Concern about the fiscal cost of loans is not motivated by academic purity but by the concrete ill effects discussed immediately below
Why does the cost of student loans matter?
Most graduates should repay their loan in full. The reason is a simple: if loans are expensive in taxpayer terms they hinder the achievement of the economic and social objectives of higher education.
Loans are too small and too few.
- Maintenance loans are too small, so students have to rely unduly on paid work and/or credit-card debt.
- The number of loans for postgraduate students is grossly inadequate, depressing the number of UK students doing postgraduate degrees, putting national competitiveness at risk.
- Loans for part-time students are inadequate: since this is one of the pathways to widening participation, access suffers.
- There are virtually no loans for other parts of tertiary education, lowering investment in vocational skills, and with adverse effects on access to higher education.
Expensive loans crowd out other spending on higher education.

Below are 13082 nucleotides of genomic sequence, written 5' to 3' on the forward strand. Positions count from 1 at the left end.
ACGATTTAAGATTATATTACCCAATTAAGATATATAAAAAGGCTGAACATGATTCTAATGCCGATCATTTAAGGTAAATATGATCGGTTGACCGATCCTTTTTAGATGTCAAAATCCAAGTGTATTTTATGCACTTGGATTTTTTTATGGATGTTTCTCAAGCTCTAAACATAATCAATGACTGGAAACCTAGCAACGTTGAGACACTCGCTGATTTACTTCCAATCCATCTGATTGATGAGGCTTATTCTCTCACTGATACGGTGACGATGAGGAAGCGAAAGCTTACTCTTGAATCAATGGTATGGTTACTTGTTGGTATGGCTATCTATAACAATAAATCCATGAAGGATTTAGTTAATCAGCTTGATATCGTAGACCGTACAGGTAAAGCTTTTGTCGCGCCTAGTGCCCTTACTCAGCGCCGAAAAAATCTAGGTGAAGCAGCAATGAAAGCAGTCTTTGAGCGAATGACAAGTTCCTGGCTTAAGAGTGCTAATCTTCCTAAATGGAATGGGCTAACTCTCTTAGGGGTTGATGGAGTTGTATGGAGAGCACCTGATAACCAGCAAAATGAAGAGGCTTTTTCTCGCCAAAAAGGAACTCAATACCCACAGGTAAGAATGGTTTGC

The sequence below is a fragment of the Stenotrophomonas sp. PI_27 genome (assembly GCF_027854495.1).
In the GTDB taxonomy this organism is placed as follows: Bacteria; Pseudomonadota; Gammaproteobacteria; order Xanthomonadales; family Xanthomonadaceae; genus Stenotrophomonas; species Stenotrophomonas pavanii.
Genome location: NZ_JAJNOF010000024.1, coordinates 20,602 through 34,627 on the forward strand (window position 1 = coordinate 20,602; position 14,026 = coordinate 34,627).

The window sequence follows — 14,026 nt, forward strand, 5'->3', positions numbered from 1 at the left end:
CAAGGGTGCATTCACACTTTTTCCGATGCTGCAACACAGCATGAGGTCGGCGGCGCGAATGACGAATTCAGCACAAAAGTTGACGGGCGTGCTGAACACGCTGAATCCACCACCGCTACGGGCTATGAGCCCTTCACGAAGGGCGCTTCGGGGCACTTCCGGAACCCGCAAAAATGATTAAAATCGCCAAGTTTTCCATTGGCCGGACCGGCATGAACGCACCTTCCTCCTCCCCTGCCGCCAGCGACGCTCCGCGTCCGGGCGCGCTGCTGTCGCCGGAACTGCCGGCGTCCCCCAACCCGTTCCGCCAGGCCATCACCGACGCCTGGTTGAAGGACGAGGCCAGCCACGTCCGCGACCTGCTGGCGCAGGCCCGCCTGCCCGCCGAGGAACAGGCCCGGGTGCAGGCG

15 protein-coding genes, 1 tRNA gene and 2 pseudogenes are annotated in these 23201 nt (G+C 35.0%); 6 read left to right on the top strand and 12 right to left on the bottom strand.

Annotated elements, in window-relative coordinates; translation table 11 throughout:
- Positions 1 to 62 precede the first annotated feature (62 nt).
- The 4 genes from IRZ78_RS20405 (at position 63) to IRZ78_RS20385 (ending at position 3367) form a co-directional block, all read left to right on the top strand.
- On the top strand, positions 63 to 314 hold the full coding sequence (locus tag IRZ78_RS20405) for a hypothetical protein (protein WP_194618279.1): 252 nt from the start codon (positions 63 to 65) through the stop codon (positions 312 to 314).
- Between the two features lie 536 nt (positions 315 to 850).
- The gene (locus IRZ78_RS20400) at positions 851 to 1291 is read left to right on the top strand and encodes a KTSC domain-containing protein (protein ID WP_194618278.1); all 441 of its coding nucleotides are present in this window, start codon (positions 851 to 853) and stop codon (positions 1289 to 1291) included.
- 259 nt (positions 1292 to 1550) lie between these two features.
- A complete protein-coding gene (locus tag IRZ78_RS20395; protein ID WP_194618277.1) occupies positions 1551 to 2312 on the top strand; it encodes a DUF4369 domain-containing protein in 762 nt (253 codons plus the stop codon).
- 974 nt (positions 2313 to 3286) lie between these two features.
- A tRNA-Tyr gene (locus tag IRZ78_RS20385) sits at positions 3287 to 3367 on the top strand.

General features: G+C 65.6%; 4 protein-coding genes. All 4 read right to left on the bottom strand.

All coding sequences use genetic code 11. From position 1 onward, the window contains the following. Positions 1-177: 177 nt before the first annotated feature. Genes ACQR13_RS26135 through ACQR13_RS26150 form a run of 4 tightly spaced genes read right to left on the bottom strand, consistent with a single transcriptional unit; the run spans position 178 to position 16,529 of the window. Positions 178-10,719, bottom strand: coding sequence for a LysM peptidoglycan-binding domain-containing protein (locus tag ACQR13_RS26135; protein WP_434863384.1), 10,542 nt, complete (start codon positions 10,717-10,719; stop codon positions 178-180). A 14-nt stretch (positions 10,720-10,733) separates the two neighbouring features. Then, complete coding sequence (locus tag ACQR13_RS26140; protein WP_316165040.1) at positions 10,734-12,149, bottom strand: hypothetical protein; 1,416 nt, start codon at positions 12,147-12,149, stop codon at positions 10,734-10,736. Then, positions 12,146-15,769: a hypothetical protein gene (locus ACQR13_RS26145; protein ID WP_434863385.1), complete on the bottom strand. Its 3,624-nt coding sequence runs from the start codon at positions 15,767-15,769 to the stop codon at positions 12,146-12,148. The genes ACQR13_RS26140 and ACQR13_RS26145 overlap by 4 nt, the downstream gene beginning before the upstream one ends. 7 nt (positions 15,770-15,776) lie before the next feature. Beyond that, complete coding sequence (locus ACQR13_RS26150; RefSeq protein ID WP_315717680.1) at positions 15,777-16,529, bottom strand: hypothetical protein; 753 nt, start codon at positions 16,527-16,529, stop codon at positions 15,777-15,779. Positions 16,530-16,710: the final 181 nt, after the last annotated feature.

- Reduced taxpayer support for teaching and research potentially has adverse effects on quality and national economic performance.
- Or student numbers may be capped, with adverse effects on investment in skills and on access.
Expensive loans crowd out policies to widen participation. The loan design spends money on those who have made it to university rather than on activities earlier in the system. The evidence that earlier intervention to improve GCSE and A-level performance is the most powerful way to widen participation is now very strong (Barr 2012, pp. 487-490; Chowdry et al. 2013). Thus the high repayment threshold benefits insiders at the expense of outsiders.
In sum, the high cost of student loans harms the three central objectives of quality, access and size. A fuller return to taxpayer finance, for example the Green Party’s Manifesto (2015) proposal to end tuition fees and cancel student debt would have these damaging effects even more strongly.
ANALYTICAL CONCLUSIONS. There are good grounds for subsidising a public benefit through some additional taxpayer support for teaching. However, the policy should not be considered in isolation but alongside the distortions arising from badly-chosen parameters for the student loan. Economic theory suggests that it is mistaken to address the first problem while ignoring the second.7 Specifically, the place of taxpayer support for teaching in the policy queue should depend on surrounding conditions.
2 Policies to improve the system
What is needed are the right policies in the right order. If it is not possible – for example because of fiscal constraints – to address all problems simultaneously, the balance of the argument suggests that the loans distortion should be addressed first.
The right batting order is along the following lines: